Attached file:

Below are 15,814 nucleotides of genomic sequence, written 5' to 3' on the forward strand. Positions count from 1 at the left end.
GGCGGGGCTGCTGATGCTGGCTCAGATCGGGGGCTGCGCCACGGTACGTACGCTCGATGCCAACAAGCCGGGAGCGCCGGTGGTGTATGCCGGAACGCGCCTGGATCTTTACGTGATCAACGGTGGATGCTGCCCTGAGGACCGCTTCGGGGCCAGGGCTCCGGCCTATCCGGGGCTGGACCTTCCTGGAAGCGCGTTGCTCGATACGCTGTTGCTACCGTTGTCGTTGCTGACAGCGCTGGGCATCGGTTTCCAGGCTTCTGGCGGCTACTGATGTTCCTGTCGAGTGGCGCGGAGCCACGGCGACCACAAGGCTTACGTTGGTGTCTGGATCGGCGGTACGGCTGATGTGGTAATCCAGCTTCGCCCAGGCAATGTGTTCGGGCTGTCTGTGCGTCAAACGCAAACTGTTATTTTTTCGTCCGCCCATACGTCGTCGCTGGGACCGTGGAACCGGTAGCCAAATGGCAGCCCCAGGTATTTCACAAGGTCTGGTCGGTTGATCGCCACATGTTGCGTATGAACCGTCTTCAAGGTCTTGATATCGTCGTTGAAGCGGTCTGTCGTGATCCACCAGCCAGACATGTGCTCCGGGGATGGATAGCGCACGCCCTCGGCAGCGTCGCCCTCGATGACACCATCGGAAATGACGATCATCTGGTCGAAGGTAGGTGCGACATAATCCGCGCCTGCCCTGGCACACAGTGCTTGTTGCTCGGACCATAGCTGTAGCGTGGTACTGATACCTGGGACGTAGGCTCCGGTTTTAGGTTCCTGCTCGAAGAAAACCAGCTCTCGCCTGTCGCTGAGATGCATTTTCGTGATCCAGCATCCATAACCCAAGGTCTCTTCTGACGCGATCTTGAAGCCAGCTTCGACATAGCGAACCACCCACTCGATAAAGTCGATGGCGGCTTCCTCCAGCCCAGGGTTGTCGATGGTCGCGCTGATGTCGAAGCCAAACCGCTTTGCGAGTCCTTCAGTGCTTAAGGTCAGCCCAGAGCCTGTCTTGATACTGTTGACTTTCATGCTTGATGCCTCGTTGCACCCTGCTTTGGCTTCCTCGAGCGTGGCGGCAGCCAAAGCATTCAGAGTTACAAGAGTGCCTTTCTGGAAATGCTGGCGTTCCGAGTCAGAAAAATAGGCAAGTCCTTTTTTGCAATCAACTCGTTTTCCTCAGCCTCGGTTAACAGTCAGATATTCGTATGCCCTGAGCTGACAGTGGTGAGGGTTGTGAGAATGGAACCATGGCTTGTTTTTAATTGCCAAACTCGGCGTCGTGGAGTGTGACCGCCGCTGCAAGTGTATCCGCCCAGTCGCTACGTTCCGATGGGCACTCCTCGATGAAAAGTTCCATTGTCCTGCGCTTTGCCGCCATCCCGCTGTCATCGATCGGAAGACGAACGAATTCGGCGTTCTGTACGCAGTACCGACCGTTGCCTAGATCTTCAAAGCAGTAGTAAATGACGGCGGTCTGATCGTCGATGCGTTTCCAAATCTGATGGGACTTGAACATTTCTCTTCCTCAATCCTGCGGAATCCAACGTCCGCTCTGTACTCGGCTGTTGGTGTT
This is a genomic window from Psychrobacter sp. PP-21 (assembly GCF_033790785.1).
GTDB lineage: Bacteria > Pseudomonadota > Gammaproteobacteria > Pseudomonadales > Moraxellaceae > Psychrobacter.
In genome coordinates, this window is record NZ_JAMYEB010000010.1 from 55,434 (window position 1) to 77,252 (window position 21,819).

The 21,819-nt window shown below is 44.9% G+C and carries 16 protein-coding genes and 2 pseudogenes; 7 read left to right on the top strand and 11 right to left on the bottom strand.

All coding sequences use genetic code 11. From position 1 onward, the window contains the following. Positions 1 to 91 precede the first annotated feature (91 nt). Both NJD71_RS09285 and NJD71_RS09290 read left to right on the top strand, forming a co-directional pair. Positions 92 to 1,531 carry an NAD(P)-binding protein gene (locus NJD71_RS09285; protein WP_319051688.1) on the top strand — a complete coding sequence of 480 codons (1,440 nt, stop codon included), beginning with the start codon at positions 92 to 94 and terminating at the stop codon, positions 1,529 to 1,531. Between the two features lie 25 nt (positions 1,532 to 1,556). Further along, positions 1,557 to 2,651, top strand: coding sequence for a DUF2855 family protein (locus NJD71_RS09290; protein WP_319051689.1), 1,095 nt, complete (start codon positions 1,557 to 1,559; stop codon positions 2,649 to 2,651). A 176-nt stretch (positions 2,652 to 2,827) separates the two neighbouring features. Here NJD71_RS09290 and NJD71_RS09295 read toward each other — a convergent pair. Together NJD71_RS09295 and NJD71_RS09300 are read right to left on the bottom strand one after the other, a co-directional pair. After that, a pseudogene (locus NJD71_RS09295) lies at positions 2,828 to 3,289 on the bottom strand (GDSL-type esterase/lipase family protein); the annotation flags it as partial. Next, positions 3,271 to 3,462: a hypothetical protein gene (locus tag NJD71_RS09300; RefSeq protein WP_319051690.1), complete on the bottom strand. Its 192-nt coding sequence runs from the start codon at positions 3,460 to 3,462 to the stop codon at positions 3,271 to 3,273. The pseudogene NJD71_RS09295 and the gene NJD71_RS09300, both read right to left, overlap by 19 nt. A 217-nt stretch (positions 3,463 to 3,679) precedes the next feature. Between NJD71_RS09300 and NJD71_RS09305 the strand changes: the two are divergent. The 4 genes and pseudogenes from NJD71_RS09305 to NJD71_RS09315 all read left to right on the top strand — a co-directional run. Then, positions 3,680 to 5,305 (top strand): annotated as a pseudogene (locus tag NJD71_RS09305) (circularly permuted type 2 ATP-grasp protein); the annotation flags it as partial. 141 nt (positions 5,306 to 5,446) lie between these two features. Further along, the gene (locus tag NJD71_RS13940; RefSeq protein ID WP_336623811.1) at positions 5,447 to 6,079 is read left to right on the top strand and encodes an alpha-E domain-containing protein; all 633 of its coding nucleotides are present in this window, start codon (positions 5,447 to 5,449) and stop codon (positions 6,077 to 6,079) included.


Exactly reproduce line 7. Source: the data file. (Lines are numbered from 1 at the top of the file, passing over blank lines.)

All coding sequences use genetic code 11. From position 1 onward, the window contains the following. Positions 1 to 91 precede the first annotated feature (91 nt). Both NJD71_RS09285 and NJD71_RS09290 read left to right on the top strand, forming a co-directional pair. Positions 92 to 1,531 carry an NAD(P)-binding protein gene (locus NJD71_RS09285; protein WP_319051688.1) on the top strand — a complete coding sequence of 480 codons (1,440 nt, stop codon included), beginning with the start codon at positions 92 to 94 and terminating at the stop codon, positions 1,529 to 1,531. Between the two features lie 25 nt (positions 1,532 to 1,556). Further along, positions 1,557 to 2,651, top strand: coding sequence for a DUF2855 family protein (locus NJD71_RS09290; protein WP_319051689.1), 1,095 nt, complete (start codon positions 1,557 to 1,559; stop codon positions 2,649 to 2,651). A 176-nt stretch (positions 2,652 to 2,827) separates the two neighbouring features. Here NJD71_RS09290 and NJD71_RS09295 read toward each other — a convergent pair. Together NJD71_RS09295 and NJD71_RS09300 are read right to left on the bottom strand one after the other, a co-directional pair. After that, a pseudogene (locus NJD71_RS09295) lies at positions 2,828 to 3,289 on the bottom strand (GDSL-type esterase/lipase family protein); the annotation flags it as partial. Next, positions 3,271 to 3,462: a hypothetical protein gene (locus tag NJD71_RS09300; RefSeq protein WP_319051690.1), complete on the bottom strand. Its 192-nt coding sequence runs from the start codon at positions 3,460 to 3,462 to the stop codon at positions 3,271 to 3,273. The pseudogene NJD71_RS09295 and the gene NJD71_RS09300, both read right to left, overlap by 19 nt. A 217-nt stretch (positions 3,463 to 3,679) precedes the next feature. Between NJD71_RS09300 and NJD71_RS09305 the strand changes: the two are divergent. The 4 genes and pseudogenes from NJD71_RS09305 to NJD71_RS09315 all read left to right on the top strand — a co-directional run. Then, positions 3,680 to 5,305 (top strand): annotated as a pseudogene (locus tag NJD71_RS09305) (circularly permuted type 2 ATP-grasp protein); the annotation flags it as partial. 141 nt (positions 5,306 to 5,446) lie between these two features. Further along, the gene (locus tag NJD71_RS13940; RefSeq protein ID WP_336623811.1) at positions 5,447 to 6,079 is read left to right on the top strand and encodes an alpha-E domain-containing protein; all 633 of its coding nucleotides are present in this window, start codon (positions 5,447 to 5,449) and stop codon (positions 6,077 to 6,079) included.